Archaeology… second assignment

My brief for this assignment for the on-line course I’m doing was to plan fieldwork  for somewhere local to me and I chose an area of  our village, Uphill along where the River Axe meets the sea;  I wanted to find whether Romans had a wharf here.

The Romans were very active on the Mendip Hills, mining for various metals including cadmium and lead and they may well have brought the metal by boat along the river to Uphill where there will have been larger sea-going vessels to take produce up the coast to the River Severn, where Bristol now is, down the coast to Devon, or across St George’s Channel to Wales where the Roman fort of Caerleon was.

The physical environment along the banks of the Axe is managed pasture and nature reserves and the area has been sympathetically developed as part of the flood defences – this area of the coast has been prey to flooding for millennia (there was a tsunami here in 1607) The land is soft and would be easy to excavate as it was originally low swampy areas which have now been drained (initially since Roman times but latterly in medieval times) for farming and agriculture. The limestone ridge of the Mendip Hills has had some archaeology conducted on it revealing human activity, but I would be more interested in the land around the mouth of the river.

Prior to undertaking any fieldwork it would be important to research any records about the old course of the river, of previous ‘finds’ and even local folk tales can offer some clues as to what activities might have taken place in the past. A BBC programme discovered that a local man had a genetic connection to human remains found in the area dating from the Iron Age so many locals in Somerset often stayed local! I think ‘folk’ history has a part to play in archaeology as long as it is assessed and understood in context.

It might be possible to do a geo-physical survey, and it might be possible to detect a Roman site as Roman planners, engineers and builders would have used stone from the quarry in Uphill to build wharves, warehouses, and other structures. Other settlers would have used organic materials such as wood or local withies (willow) which would not show up in such a survey. However because the area is so relatively small, many of these structures may have been pillaged and robbed out of their worked stone to be used in later buildings, walls, road fill etc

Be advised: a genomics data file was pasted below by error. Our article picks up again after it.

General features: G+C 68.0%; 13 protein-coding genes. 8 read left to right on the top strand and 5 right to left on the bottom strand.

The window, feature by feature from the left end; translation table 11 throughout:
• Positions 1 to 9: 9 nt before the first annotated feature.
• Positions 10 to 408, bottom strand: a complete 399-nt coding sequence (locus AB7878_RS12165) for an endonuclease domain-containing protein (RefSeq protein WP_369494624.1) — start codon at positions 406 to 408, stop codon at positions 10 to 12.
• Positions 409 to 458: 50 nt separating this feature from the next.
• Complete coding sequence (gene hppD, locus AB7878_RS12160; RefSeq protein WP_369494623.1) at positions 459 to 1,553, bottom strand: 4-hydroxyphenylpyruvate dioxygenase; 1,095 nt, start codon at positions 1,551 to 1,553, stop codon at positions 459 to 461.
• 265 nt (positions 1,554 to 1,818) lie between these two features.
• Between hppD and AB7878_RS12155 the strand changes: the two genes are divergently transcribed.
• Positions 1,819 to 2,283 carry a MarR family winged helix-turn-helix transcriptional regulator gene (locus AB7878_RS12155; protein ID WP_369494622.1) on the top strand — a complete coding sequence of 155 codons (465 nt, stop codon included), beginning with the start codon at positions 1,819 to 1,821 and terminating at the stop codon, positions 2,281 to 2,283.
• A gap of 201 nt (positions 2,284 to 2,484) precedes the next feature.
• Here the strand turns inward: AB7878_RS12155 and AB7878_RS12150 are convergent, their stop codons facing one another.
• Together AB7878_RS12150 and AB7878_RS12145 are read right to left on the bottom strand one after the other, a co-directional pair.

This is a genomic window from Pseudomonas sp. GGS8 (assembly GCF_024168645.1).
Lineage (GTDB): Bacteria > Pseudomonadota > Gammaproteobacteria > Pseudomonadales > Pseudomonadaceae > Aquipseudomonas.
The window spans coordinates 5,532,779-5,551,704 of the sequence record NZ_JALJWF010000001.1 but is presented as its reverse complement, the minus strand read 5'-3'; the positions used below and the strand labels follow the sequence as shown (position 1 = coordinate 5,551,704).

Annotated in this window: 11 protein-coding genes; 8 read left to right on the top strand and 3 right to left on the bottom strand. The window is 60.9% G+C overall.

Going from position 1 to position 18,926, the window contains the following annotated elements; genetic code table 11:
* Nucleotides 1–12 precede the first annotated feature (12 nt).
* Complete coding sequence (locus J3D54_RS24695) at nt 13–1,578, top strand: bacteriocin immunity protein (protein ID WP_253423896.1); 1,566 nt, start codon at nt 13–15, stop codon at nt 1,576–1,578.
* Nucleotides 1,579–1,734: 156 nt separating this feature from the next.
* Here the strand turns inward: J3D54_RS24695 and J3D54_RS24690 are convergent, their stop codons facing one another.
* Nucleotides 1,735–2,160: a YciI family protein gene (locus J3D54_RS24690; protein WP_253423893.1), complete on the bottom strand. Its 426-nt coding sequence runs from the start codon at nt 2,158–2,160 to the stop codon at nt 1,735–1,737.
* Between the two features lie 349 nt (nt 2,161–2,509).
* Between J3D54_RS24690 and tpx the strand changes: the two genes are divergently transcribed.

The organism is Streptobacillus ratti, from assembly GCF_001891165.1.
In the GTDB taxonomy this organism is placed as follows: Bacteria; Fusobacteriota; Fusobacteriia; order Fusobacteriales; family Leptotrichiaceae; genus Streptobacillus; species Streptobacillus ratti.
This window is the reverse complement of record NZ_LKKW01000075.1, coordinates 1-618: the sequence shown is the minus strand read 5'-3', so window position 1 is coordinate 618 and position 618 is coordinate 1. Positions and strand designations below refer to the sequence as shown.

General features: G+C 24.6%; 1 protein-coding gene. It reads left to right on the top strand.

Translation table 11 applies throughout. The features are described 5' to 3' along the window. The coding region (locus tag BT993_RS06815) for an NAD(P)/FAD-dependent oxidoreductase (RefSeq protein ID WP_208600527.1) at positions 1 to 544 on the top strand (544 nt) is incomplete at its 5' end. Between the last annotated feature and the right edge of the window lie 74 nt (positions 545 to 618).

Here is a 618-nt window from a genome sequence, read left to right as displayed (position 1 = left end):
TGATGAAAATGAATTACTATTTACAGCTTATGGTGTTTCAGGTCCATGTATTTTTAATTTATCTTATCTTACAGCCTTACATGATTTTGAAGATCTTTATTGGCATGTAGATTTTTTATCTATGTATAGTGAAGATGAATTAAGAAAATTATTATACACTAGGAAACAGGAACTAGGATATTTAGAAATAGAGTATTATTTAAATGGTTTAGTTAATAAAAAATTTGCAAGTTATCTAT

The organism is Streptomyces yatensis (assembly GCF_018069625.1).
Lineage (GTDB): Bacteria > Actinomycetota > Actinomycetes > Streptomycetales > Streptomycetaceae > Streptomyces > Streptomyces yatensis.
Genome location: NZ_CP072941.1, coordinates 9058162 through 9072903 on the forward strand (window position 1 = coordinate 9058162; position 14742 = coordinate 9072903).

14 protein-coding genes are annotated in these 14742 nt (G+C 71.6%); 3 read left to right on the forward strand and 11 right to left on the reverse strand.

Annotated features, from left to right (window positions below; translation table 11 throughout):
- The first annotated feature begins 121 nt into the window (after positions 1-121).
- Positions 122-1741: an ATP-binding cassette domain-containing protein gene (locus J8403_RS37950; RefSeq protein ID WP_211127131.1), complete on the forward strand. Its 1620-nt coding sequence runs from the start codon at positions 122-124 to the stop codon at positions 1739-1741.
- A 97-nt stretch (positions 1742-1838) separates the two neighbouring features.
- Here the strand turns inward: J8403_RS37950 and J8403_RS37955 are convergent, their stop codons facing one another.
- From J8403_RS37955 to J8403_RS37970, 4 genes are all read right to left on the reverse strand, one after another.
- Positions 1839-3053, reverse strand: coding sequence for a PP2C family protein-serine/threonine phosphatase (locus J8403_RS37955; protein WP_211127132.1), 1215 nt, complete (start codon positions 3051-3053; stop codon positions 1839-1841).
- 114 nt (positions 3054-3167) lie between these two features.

The prevailing weather conditions are wet and windy; however, the temperatures are generally mild, but it would still be better to plan fieldwork for the summer months.

Potential formation processes might include

  • a change in the course of the river,
  • flooding which might change the relative positions of artefacts, or destroy structures,
  • drainage which affect  land and land-use,
  • the long history of inhabitation of the area with different generations using and reusing the habitable land which is in a comparatively small area
  • the quarrying for chalk to feed the lime kilns in the nineteenth century when there was a small lime manufacturing industry here
  • work done by individuals and local government and more recently national bodies such as the Environmental Agency on flood defences; these more recent works would have involved heavy machinery and mechanical diggers etc
  • the establishment of a marina and boatyard in the twentieth century, also using machinery

Having submitted it I immediately saw that there were things I had missed out, things I could have done better! I had a list of  formation processes which might have affected the site after any Roman activity but I omitted to include what had led to the formation of the site – although I did allude to it. There are other things which I could have done better… I wonder what assessment I will receive!


  1. jena

    You got that right about the summer field season. I’ve gotten the calls from the people who went out into the field in merely a Texas winter and they’re cold as heck!

    You’re a born archaeologist Lois! The only thing I can think of is that aerial photography, radar and other penetrating forms of image capture might show you some features that are now obscured by water or wetlands growth etc. Keep it up I’m so curious what you encounter! xx


  2. redjim99

    OS maps can now be bought online going back a long way. To help understand the growth of the area. Old pictures can give clues as well, newspapers keep archives.

    A good start, and keep getting better is always how it works.



  3. Carl D'Agostino

    Then you must engage with Jack Whyte’s historical fiction series The Camulod Chronicles starting with Skystone. About end of and post Roman Britain. Just filled with historical, social, archaeological facts woven it.


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